> On Nov 13, 6:48 pm, "Christopher Shea"
>> IMPORTANT UPDATE
>> The race is currently on. Full or part cancellation remains a possibility
>> and a final decision will be taken at turn of tide tomorrow (12:30pm).
>> Competitors are advised to check the status of the race on our Twitter feed
>> or with their Host Club before boating tomorrow.
>> At the same time you should be considering the ability of your crews to
>> compete in what are likely to be rough conditions, even if the race takes
>> place. We can only decide whether the race is safe to go ahead for suitably
>> competent crews. You are the ones in a position to consider the competence
>> of your own crews. If you are in any doubt about your crew being able to
>> cope with the conditions you should scratch. One School has already
>> scratched two of its three crews on this basis. They are to be commended
>> for making that judgement.
>> Any scratching must be notified before 10pm tonight or in person at Chiswick
>> Pier House. If the race goes ahead it is essential we know who is on the
>> It is likely to be cold and windy. If crews are not properly dressed there
>> will be a real risk of hypothermia, especially for the latter starting
>> crews. We will not hesitate to remove crews from the river not properly
>> attired for the conditions.
>> Christopher Shea
>> Honorary Secretary
>> Head of the River Fours
> IIRC in 2007 when the HORR was cancelled, the weather was blustery
> and yet the decision to go ahead was made on the basis of a 'weather
> window' predicted by the PLA. I was afloat in a tin-fish, much against
> my own instincts because I had expected a cancellation even before the
> tide turned, helping crews above Barnes Bridge which had been swamped,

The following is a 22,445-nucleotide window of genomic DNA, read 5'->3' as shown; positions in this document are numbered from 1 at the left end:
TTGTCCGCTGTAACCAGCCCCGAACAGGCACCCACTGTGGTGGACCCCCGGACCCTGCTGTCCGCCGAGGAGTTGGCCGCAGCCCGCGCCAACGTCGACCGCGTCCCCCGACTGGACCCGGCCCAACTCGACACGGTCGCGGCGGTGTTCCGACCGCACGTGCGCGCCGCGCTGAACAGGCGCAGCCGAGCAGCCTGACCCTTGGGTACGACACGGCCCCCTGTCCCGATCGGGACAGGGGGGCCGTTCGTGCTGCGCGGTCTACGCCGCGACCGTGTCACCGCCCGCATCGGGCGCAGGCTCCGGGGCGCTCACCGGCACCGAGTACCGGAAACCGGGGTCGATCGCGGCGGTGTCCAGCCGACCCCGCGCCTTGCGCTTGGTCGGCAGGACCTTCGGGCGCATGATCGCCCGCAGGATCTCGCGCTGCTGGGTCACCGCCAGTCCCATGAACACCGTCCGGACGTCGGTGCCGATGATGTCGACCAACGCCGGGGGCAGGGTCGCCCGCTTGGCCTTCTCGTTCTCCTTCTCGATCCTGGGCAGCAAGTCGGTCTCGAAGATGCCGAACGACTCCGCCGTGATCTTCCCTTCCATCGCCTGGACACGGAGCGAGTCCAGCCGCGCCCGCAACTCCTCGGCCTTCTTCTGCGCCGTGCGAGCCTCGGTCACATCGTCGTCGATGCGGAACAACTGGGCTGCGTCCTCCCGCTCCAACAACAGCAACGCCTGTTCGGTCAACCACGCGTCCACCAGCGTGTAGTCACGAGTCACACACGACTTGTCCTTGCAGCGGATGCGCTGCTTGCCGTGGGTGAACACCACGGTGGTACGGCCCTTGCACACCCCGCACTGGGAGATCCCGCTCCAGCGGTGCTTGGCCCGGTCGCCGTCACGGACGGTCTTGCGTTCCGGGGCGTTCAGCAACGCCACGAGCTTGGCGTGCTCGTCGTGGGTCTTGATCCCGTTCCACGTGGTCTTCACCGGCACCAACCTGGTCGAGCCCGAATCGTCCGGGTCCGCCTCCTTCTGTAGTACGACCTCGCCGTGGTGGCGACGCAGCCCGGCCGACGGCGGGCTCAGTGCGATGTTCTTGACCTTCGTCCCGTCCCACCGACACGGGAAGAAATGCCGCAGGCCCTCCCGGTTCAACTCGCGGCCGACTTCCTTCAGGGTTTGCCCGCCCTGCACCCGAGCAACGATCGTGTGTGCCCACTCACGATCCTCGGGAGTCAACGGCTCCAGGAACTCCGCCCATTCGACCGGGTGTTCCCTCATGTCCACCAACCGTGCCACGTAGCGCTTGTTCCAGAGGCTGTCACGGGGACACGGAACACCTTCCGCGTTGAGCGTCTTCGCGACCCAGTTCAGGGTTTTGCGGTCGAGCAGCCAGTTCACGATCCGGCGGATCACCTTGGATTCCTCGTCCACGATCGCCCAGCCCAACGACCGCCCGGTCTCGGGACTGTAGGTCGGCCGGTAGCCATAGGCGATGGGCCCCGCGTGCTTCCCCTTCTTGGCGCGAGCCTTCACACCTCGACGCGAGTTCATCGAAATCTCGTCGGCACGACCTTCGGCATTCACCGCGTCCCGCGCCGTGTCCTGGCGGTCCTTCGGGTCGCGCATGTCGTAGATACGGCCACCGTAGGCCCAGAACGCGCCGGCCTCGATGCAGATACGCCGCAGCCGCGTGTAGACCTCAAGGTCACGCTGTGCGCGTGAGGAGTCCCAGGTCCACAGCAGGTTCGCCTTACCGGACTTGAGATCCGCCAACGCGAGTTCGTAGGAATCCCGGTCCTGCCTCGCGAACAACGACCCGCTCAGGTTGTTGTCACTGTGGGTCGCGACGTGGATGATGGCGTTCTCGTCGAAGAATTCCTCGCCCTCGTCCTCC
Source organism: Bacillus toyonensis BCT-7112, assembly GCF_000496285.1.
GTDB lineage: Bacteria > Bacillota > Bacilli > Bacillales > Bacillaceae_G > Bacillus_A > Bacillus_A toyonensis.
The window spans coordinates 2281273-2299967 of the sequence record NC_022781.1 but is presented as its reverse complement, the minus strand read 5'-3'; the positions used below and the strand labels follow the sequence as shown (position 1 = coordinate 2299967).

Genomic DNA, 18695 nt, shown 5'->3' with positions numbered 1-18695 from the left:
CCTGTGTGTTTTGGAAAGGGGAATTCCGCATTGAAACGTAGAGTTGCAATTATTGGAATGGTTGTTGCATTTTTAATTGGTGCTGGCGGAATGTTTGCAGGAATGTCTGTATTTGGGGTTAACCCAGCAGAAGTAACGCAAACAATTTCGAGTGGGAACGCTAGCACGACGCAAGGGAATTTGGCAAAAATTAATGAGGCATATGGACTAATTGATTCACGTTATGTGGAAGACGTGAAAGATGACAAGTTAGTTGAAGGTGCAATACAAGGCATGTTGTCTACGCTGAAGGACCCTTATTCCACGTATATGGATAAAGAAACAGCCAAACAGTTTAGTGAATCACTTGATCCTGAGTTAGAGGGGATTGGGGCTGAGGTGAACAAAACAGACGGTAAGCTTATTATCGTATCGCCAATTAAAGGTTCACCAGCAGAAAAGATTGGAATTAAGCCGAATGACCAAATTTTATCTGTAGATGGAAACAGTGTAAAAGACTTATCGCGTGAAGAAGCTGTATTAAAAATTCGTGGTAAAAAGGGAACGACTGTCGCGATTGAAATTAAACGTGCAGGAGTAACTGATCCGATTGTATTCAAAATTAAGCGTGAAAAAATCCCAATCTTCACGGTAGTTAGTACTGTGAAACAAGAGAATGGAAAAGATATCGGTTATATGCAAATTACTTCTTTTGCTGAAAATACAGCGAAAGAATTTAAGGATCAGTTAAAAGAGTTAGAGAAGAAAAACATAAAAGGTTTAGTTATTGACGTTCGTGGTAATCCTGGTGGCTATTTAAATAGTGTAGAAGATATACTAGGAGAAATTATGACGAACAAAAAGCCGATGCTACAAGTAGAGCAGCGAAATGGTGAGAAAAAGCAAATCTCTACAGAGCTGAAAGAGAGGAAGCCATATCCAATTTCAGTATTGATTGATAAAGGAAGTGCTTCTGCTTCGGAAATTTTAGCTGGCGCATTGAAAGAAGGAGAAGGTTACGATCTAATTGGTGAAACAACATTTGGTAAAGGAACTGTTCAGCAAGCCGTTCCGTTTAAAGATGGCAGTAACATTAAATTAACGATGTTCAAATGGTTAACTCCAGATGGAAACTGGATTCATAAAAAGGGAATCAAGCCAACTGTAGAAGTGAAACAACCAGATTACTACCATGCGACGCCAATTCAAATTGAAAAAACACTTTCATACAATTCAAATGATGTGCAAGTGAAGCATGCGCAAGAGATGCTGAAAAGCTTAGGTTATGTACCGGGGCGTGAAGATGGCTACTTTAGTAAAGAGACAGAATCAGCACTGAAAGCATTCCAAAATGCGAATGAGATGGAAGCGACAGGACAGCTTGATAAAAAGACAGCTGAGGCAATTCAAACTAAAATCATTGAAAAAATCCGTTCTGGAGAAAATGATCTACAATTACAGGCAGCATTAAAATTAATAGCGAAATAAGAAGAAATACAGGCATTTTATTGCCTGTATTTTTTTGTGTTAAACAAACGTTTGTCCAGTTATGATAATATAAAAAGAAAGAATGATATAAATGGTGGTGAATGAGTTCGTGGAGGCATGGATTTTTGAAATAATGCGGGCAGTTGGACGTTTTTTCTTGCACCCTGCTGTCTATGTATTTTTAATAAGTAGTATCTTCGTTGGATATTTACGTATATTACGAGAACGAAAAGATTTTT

> when the decision was made to start racing. I then heard all of the
> radio messages from the umpires and emergency services and the efforts
> of them to get everyone safely ashore cannot be underestimated but,
> unfortunately, my own warnings before the race started were not heard
> because the steel structure of Barnes Bridge prevented clear
> I am sure that lessons were learned then and that if the weather has
> not stabilised the event will be cancelled. If not, then coaches must
> make their own decisions based on the experience of the crew and the
> inherent buoyancy of the boat.
Fine words, but -
How many coaches, crews or clubs will have even the first inkling as to
what is the "inherent buoyancy of the boat"?
Can _you_ calculate it? Only a tiny proportion of the population,
rowing or otherwise, is able to do the maths - even for a simple
Could Stuart Ward do it? He has written to inform me that he is
sufficiently expert in such matters. In reality I think he was kidding
himself & foolishly attempting to fob me off. All so shabby when lives
may depend on the real life flotation characteristics of a swamped shell.
Respect where it is due, some lessons, organisational and other, will
certainly have been learned from previous fiascos. I have a high regard
for the normal expertise of those running this event, but if conditions
are abnormal....? The place & time to do that learning is _not_ when
you have 500 crews afloat in a storm. That, as they say, is when the
shit may hit the fan.
Each crew, we are told, is supposed to make its own risk assessment on
each occasion they go afloat. Unless they have previously been swamped
in their boats, or have performed the necessary calculations on those
boats (for both of which, in the large majority of cases, the answers
must be that they have not), they cannot even begin to make that risk
Let's all hope for better conditions & a great race.
Carl Douglas Racing Shells -
Fine Small-Boats/AeRoWing Low-drag Riggers/Advanced Accessories
Write: Harris Boatyard, Laleham Reach, Chertsey KT16 8RP, UK
URLs: www.carldouglas.co.uk (boats) & www.aerowing.co.uk (riggers)